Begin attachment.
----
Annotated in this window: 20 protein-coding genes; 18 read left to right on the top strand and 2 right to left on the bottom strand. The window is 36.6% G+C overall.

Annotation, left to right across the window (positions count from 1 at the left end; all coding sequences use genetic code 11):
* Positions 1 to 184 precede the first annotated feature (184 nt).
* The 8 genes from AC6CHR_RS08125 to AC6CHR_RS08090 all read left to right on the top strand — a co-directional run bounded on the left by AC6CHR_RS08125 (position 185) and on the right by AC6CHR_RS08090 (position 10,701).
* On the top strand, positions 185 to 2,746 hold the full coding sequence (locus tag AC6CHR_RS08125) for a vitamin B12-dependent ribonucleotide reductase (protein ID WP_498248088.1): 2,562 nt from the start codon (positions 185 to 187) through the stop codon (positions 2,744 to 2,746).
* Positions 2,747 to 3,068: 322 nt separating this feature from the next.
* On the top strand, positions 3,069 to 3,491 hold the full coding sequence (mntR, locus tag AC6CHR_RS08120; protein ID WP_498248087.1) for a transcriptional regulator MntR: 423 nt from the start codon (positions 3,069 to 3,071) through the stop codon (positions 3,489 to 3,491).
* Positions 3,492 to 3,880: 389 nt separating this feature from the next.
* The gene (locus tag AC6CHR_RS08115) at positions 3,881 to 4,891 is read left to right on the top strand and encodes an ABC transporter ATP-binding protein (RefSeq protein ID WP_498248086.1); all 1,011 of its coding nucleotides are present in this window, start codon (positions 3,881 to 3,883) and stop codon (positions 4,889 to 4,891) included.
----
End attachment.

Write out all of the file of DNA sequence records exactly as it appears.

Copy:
Annotated in this window: 20 protein-coding genes; 18 read left to right on the top strand and 2 right to left on the bottom strand. The window is 36.6% G+C overall.

Annotation, left to right across the window (positions count from 1 at the left end; all coding sequences use genetic code 11):
* Positions 1 to 184 precede the first annotated feature (184 nt).
* The 8 genes from AC6CHR_RS08125 to AC6CHR_RS08090 all read left to right on the top strand — a co-directional run bounded on the left by AC6CHR_RS08125 (position 185) and on the right by AC6CHR_RS08090 (position 10,701).
* On the top strand, positions 185 to 2,746 hold the full coding sequence (locus tag AC6CHR_RS08125) for a vitamin B12-dependent ribonucleotide reductase (protein ID WP_498248088.1): 2,562 nt from the start codon (positions 185 to 187) through the stop codon (positions 2,744 to 2,746).
* Positions 2,747 to 3,068: 322 nt separating this feature from the next.
* On the top strand, positions 3,069 to 3,491 hold the full coding sequence (mntR, locus tag AC6CHR_RS08120; protein ID WP_498248087.1) for a transcriptional regulator MntR: 423 nt from the start codon (positions 3,069 to 3,071) through the stop codon (positions 3,489 to 3,491).
* Positions 3,492 to 3,880: 389 nt separating this feature from the next.
* The gene (locus tag AC6CHR_RS08115) at positions 3,881 to 4,891 is read left to right on the top strand and encodes an ABC transporter ATP-binding protein (RefSeq protein ID WP_498248086.1); all 1,011 of its coding nucleotides are present in this window, start codon (positions 3,881 to 3,883) and stop codon (positions 4,889 to 4,891) included.